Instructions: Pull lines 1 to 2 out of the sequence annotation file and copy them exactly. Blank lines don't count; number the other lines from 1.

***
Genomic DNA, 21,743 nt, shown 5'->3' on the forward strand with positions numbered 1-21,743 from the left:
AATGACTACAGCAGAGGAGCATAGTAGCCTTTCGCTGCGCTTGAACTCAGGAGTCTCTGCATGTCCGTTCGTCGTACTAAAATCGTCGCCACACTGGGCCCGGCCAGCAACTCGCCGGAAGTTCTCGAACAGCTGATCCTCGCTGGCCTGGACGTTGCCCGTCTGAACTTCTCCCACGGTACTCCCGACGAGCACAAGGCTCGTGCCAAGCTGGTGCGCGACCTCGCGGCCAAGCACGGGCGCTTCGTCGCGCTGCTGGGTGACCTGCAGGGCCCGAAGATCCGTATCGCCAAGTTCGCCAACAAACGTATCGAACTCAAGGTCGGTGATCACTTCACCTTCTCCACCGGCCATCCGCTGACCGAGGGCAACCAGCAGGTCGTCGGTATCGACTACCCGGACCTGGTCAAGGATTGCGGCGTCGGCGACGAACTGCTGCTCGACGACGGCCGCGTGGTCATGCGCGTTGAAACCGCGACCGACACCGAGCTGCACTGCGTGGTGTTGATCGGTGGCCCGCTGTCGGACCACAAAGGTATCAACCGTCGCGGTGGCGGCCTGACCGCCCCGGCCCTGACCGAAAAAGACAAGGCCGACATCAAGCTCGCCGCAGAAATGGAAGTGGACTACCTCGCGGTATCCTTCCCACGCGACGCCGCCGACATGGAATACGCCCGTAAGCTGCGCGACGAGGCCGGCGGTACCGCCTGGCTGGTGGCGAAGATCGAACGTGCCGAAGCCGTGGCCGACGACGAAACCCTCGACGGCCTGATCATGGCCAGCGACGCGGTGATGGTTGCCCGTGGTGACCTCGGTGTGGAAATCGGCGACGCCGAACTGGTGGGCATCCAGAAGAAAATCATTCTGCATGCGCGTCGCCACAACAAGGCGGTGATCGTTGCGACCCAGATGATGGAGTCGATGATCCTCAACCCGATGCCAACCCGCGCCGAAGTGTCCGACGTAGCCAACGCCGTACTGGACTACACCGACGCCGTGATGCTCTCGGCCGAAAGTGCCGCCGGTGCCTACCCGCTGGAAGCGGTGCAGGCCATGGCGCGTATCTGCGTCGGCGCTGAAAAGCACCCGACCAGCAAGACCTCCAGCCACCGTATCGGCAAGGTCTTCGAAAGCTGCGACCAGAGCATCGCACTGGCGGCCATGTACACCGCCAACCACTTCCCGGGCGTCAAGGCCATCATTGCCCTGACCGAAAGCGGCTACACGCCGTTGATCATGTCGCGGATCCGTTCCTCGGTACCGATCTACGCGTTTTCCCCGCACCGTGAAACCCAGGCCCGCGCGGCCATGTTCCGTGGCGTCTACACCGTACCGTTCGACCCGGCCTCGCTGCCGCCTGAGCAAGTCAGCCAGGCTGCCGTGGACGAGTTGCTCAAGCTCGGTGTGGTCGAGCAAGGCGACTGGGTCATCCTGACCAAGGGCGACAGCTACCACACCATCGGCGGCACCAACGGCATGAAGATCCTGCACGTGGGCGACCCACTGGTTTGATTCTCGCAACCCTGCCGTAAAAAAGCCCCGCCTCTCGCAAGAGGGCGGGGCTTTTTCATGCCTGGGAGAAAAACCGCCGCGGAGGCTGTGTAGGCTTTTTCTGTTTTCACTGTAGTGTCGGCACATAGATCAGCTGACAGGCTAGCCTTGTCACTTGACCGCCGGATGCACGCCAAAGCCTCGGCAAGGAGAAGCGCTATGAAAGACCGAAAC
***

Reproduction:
Genomic DNA, 21,743 nt, shown 5'->3' on the forward strand with positions numbered 1-21,743 from the left:
AATGACTACAGCAGAGGAGCATAGTAGCCTTTCGCTGCGCTTGAACTCAGGAGTCTCTGCATGTCCGTTCGTCGTACTAAAATCGTCGCCACACTGGGCCCGGCCAGCAACTCGCCGGAAGTTCTCGAACAGCTGATCCTCGCTGGCCTGGACGTTGCCCGTCTGAACTTCTCCCACGGTACTCCCGACGAGCACAAGGCTCGTGCCAAGCTGGTGCGCGACCTCGCGGCCAAGCACGGGCGCTTCGTCGCGCTGCTGGGTGACCTGCAGGGCCCGAAGATCCGTATCGCCAAGTTCGCCAACAAACGTATCGAACTCAAGGTCGGTGATCACTTCACCTTCTCCACCGGCCATCCGCTGACCGAGGGCAACCAGCAGGTCGTCGGTATCGACTACCCGGACCTGGTCAAGGATTGCGGCGTCGGCGACGAACTGCTGCTCGACGACGGCCGCGTGGTCATGCGCGTTGAAACCGCGACCGACACCGAGCTGCACTGCGTGGTGTTGATCGGTGGCCCGCTGTCGGACCACAAAGGTATCAACCGTCGCGGTGGCGGCCTGACCGCCCCGGCCCTGACCGAAAAAGACAAGGCCGACATCAAGCTCGCCGCAGAAATGGAAGTGGACTACCTCGCGGTATCCTTCCCACGCGACGCCGCCGACATGGAATACGCCCGTAAGCTGCGCGACGAGGCCGGCGGTACCGCCTGGCTGGTGGCGAAGATCGAACGTGCCGAAGCCGTGGCCGACGACGAAACCCTCGACGGCCTGATCATGGCCAGCGACGCGGTGATGGTTGCCCGTGGTGACCTCGGTGTGGAAATCGGCGACGCCGAACTGGTGGGCATCCAGAAGAAAATCATTCTGCATGCGCGTCGCCACAACAAGGCGGTGATCGTTGCGACCCAGATGATGGAGTCGATGATCCTCAACCCGATGCCAACCCGCGCCGAAGTGTCCGACGTAGCCAACGCCGTACTGGACTACACCGACGCCGTGATGCTCTCGGCCGAAAGTGCCGCCGGTGCCTACCCGCTGGAAGCGGTGCAGGCCATGGCGCGTATCTGCGTCGGCGCTGAAAAGCACCCGACCAGCAAGACCTCCAGCCACCGTATCGGCAAGGTCTTCGAAAGCTGCGACCAGAGCATCGCACTGGCGGCCATGTACACCGCCAACCACTTCCCGGGCGTCAAGGCCATCATTGCCCTGACCGAAAGCGGCTACACGCCGTTGATCATGTCGCGGATCCGTTCCTCGGTACCGATCTACGCGTTTTCCCCGCACCGTGAAACCCAGGCCCGCGCGGCCATGTTCCGTGGCGTCTACACCGTACCGTTCGACCCGGCCTCGCTGCCGCCTGAGCAAGTCAGCCAGGCTGCCGTGGACGAGTTGCTCAAGCTCGGTGTGGTCGAGCAAGGCGACTGGGTCATCCTGACCAAGGGCGACAGCTACCACACCATCGGCGGCACCAACGGCATGAAGATCCTGCACGTGGGCGACCCACTGGTTTGATTCTCGCAACCCTGCCGTAAAAAAGCCCCGCCTCTCGCAAGAGGGCGGGGCTTTTTCATGCCTGGGAGAAAAACCGCCGCGGAGGCTGTGTAGGCTTTTTCTGTTTTCACTGTAGTGTCGGCACATAGATCAGCTGACAGGCTAGCCTTGTCACTTGACCGCCGGATGCACGCCAAAGCCTCGGCAAGGAGAAGCGCTATGAAAGACCGAAAC